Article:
Parkrun theology?

Parkrun has become a global movement. After starting in 2004 in London there are now something like 3 million runners in over 20 countries. The concept is brilliantly simple – join others at 9.30 on a Saturday morning in running 5k around an open public space. It’s a timed run, it’s free and volunteer led.

Here’s a map of parkruns in Ireland (from the Irish Parkrun website)

Parkruns ireland

I am a Parkrun novice but get to my local venue when I can. My aim is modest – try not to die and keep moving until it’s finished. The ethos is non-competitive and friendly. There are young children running with parents, dogs on leashes, and even mums running while pushing a buggy complete with baby (good for the humility to be passed out by such a pair – I should know!).

Why talk about Parkrun on a theology blog? Well, as I was ‘running’ around the course this morning it struck me that there are parallels to baptism and the community of the church.

Better explain how before you think I have lost the plot.

A Radical Levelling

At a Parkrun everyone comes as they are. The ‘uniform’ is some sort of running gear. Participants are stripped down to bare essentials. It is just each person facing the same physical challenge. The only ‘resource’ each one has is their body.

Pretty well all the trappings of the modern world are left behind (apart from those running with headphones on). Practically all markers of status, wealth, achievement and distinction become irrelevant. There is a certain vulnerability in having those ‘protective’ layers removed. Whoever you are ‘in the world’, here you are just another runner. For each person, it is just ‘the course and me’. But – and this is the genius of Parkrun – ‘me’ is able to join with others in a community of runners sharing the same task together.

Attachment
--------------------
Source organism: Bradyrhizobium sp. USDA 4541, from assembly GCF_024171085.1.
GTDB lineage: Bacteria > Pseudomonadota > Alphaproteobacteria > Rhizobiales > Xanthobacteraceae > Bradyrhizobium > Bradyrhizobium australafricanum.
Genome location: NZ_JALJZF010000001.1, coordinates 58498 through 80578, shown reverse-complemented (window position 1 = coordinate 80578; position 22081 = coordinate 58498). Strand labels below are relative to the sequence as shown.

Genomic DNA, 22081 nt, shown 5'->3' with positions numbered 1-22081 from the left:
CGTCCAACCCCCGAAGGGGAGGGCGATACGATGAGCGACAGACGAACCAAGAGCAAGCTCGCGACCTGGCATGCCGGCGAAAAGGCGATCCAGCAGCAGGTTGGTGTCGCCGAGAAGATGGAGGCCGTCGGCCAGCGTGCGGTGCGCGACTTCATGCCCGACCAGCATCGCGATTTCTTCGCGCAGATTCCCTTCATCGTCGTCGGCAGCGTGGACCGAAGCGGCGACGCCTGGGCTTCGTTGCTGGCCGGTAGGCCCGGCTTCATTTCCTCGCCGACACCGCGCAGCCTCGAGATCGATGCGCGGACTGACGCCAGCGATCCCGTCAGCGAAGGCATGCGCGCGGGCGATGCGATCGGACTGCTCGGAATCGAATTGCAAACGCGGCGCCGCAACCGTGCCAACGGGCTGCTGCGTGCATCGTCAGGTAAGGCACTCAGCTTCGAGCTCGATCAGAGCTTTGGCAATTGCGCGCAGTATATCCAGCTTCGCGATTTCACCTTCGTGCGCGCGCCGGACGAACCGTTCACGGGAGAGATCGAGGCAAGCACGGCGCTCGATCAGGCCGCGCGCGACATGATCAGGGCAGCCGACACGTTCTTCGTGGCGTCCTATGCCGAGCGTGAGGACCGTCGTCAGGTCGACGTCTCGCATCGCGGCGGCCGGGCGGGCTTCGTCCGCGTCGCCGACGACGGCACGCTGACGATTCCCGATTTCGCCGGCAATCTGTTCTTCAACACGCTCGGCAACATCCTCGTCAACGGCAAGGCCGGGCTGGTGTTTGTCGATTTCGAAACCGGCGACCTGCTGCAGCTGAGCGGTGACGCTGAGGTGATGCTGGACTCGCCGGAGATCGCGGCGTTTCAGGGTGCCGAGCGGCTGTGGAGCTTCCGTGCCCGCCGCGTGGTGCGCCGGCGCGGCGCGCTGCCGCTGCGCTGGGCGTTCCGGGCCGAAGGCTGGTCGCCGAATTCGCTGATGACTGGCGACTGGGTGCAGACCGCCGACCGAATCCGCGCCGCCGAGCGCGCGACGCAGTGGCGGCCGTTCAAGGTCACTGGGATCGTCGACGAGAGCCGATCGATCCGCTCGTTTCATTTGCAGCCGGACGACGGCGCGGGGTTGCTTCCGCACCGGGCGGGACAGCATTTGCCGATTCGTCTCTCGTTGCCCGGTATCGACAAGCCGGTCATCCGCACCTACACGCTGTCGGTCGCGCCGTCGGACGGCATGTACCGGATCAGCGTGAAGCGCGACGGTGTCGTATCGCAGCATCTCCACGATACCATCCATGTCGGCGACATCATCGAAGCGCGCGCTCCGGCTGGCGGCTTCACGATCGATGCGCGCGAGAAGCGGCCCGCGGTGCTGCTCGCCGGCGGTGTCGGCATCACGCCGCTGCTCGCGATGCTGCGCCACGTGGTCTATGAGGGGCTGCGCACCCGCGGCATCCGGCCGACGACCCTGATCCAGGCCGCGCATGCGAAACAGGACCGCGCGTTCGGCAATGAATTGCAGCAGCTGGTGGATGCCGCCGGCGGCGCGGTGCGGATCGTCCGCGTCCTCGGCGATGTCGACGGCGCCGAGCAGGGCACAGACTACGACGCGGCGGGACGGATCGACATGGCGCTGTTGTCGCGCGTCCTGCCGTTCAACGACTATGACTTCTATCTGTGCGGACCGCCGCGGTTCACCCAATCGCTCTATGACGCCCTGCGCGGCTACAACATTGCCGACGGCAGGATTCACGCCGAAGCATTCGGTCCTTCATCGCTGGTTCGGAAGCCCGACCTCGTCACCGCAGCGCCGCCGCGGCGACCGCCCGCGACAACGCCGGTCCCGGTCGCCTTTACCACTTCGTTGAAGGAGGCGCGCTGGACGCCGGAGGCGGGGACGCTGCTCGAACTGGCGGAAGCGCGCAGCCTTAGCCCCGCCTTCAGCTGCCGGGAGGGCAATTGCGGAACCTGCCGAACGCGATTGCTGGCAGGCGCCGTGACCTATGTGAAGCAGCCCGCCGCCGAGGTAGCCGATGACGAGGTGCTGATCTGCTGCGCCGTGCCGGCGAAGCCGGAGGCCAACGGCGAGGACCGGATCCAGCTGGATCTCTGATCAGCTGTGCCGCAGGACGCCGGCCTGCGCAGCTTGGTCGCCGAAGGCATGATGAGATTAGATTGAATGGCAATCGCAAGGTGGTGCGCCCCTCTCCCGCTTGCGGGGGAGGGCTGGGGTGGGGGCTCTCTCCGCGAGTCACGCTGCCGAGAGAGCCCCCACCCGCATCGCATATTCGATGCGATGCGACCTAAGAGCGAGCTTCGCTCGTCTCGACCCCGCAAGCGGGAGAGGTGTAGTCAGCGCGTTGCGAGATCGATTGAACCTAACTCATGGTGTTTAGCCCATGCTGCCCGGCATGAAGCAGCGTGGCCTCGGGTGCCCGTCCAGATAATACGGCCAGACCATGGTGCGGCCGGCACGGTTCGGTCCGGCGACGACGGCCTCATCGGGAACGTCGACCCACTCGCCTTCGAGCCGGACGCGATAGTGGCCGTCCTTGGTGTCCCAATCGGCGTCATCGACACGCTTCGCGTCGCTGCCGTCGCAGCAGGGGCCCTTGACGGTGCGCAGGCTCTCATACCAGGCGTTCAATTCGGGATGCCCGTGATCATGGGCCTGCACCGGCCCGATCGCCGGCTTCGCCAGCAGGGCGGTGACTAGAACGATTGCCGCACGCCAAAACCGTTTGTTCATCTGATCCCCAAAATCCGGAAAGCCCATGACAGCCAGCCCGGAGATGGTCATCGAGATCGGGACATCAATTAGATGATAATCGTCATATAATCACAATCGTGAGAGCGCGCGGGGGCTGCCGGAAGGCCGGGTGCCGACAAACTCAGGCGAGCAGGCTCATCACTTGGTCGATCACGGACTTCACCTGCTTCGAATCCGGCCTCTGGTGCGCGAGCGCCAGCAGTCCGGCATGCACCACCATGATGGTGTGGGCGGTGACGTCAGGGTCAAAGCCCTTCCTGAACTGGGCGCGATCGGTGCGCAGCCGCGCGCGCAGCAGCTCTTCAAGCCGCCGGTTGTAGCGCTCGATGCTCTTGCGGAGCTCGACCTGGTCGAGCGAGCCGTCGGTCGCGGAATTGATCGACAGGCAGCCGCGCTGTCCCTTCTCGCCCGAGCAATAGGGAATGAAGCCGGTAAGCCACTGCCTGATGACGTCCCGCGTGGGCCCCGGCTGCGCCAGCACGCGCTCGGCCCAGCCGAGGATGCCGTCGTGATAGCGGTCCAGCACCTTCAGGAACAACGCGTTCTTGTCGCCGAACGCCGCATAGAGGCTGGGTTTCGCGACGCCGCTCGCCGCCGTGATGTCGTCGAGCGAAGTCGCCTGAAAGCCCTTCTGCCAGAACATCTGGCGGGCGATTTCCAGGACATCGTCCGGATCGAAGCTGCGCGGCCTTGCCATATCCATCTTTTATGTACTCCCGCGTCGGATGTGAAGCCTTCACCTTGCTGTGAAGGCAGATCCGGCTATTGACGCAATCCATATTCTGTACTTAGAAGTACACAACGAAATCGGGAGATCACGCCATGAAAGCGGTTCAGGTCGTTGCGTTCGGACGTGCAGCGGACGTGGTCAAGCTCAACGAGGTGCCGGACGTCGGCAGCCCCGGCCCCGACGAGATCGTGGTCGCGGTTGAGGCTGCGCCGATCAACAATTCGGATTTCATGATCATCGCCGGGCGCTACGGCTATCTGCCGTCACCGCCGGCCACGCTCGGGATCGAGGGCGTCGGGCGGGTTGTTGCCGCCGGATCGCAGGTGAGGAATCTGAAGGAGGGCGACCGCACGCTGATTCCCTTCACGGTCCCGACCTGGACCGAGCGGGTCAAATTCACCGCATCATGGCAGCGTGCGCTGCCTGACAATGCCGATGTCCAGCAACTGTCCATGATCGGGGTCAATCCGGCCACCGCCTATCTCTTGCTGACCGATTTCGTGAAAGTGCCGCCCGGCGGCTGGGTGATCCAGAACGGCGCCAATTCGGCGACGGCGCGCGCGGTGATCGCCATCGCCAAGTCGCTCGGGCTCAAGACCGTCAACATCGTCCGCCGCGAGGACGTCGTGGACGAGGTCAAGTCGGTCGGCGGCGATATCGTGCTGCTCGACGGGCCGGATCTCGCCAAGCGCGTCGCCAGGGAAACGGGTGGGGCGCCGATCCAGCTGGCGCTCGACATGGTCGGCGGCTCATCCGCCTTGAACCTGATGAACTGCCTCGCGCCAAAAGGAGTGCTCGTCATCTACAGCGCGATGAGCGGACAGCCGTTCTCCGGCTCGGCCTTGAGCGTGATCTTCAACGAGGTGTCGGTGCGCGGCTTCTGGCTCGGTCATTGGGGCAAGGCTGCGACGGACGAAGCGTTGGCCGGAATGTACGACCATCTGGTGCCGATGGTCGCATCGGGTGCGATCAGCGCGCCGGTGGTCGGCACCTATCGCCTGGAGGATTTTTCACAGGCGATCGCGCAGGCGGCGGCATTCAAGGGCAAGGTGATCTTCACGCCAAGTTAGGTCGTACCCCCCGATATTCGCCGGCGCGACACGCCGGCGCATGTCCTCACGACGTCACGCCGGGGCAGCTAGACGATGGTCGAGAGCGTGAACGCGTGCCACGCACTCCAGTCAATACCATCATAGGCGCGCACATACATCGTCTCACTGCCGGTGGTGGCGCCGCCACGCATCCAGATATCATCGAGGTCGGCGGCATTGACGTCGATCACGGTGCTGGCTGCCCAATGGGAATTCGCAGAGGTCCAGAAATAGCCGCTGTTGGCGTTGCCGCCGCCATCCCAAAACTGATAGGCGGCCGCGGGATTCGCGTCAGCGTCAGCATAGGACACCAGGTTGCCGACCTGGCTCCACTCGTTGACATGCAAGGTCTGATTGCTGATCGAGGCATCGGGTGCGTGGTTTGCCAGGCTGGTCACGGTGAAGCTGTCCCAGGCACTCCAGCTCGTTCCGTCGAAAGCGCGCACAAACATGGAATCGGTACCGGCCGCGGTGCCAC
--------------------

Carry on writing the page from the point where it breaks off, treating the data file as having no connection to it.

In the early Church, there was a different type of ‘levelling’ experience linked to community – that of baptism. Ben Myers describes it in his wonderful little book on the Apostle’s Creed (from a 3rd Century document called the Apostolic Tradition).

When the rooster crows at dawn, they are led out to a pool of flowing water. They remove their clothes. The women let down their hair and remove their jewelry. They renounce Satan and are anointed from head to foot with oil. They are led naked into the water. Then they are asked a question: “Do you believe in God the Father Almighty?”. They reply, “I believe!” And they are plunged down in the water and raised up again.

Two further questions are asked – about their belief in Jesus Christ, the Son of God, and in the Holy Spirit. Each time they are immersed after their affirmative reply. Then

When they emerge from the water they are again anointed with oil. They are clothed, blessed, and led into the assembly of believers, where for the first time they will share in the eucharistic meal. Finally they  are sent out into the world to do good works and to grow in faith.

Now, I’m not advocating that modern baptisms (or Parkruns for that matter) should be done naked! But the symbolism is powerful. Believers bring absolutely nothing of their own status and achievements to baptism. They come utterly dependent on the grace of God in Jesus Christ.

And this radical levelling is permanent. From now on there are to be NO distinctions in status and treatment of believers based on their status and wealth. James is the most outspoken but it is a consistent theme in the NT.

Wealth and status are irrelevant before God – indeed they are most likely to be severe hindrances to the Christian life. Take this warning in 1 Timothy 6: 6-10 that I’m studying at the moment.

But godliness with contentment is great gain. For we brought nothing into the world, and we can take nothing out of it. But if we have food and clothing, we will be content with that. Those who want to get rich fall into temptation and a trap and into many foolish and harmful desires that plunge people into ruin and destruction. For the love of money is a root of all kinds of evil. Some people, eager for money, have wandered from the faith and pierced themselves with many griefs.

And this is where (the admittedly loose) parallel to a Parkrun begins to break down. For at the end of the run the hundreds of runners return to the car park (yes, some irony about driving to a run) and get into their cars.

Immediately the world’s obsession with status and achievement comes rushing back – for few things in modern Ireland proclaim those values than our licence plates numbered by year of production attached to famous brand names – whether Mercedes, Audi, BMW or whatever.

Comments, as ever, welcome.

 

 

 

 

 

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